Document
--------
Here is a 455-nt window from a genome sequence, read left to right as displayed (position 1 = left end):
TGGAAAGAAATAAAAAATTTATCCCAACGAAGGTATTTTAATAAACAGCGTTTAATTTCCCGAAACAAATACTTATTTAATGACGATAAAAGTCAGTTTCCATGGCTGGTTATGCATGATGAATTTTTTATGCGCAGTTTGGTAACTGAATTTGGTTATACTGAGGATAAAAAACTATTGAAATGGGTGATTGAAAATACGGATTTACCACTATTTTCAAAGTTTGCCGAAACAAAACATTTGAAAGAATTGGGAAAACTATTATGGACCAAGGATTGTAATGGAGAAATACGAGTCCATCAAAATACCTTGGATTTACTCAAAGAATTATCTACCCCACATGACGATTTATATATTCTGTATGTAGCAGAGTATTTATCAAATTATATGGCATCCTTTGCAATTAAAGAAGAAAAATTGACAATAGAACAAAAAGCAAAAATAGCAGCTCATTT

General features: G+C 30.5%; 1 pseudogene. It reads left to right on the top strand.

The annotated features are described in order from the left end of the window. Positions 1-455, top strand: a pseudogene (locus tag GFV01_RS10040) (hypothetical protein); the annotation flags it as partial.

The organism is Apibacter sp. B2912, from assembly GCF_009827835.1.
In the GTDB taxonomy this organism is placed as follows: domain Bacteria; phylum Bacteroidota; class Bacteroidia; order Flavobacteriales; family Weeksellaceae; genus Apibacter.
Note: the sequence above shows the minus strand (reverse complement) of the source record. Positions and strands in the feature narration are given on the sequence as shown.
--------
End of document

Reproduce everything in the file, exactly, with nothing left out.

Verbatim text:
Here is a 455-nt window from a genome sequence, read left to right as displayed (position 1 = left end):
TGGAAAGAAATAAAAAATTTATCCCAACGAAGGTATTTTAATAAACAGCGTTTAATTTCCCGAAACAAATACTTATTTAATGACGATAAAAGTCAGTTTCCATGGCTGGTTATGCATGATGAATTTTTTATGCGCAGTTTGGTAACTGAATTTGGTTATACTGAGGATAAAAAACTATTGAAATGGGTGATTGAAAATACGGATTTACCACTATTTTCAAAGTTTGCCGAAACAAAACATTTGAAAGAATTGGGAAAACTATTATGGACCAAGGATTGTAATGGAGAAATACGAGTCCATCAAAATACCTTGGATTTACTCAAAGAATTATCTACCCCACATGACGATTTATATATTCTGTATGTAGCAGAGTATTTATCAAATTATATGGCATCCTTTGCAATTAAAGAAGAAAAATTGACAATAGAACAAAAAGCAAAAATAGCAGCTCATTT

General features: G+C 30.5%; 1 pseudogene. It reads left to right on the top strand.

The annotated features are described in order from the left end of the window. Positions 1-455, top strand: a pseudogene (locus tag GFV01_RS10040) (hypothetical protein); the annotation flags it as partial.

The organism is Apibacter sp. B2912, from assembly GCF_009827835.1.
In the GTDB taxonomy this organism is placed as follows: domain Bacteria; phylum Bacteroidota; class Bacteroidia; order Flavobacteriales; family Weeksellaceae; genus Apibacter.
Note: the sequence above shows the minus strand (reverse complement) of the source record. Positions and strands in the feature narration are given on the sequence as shown.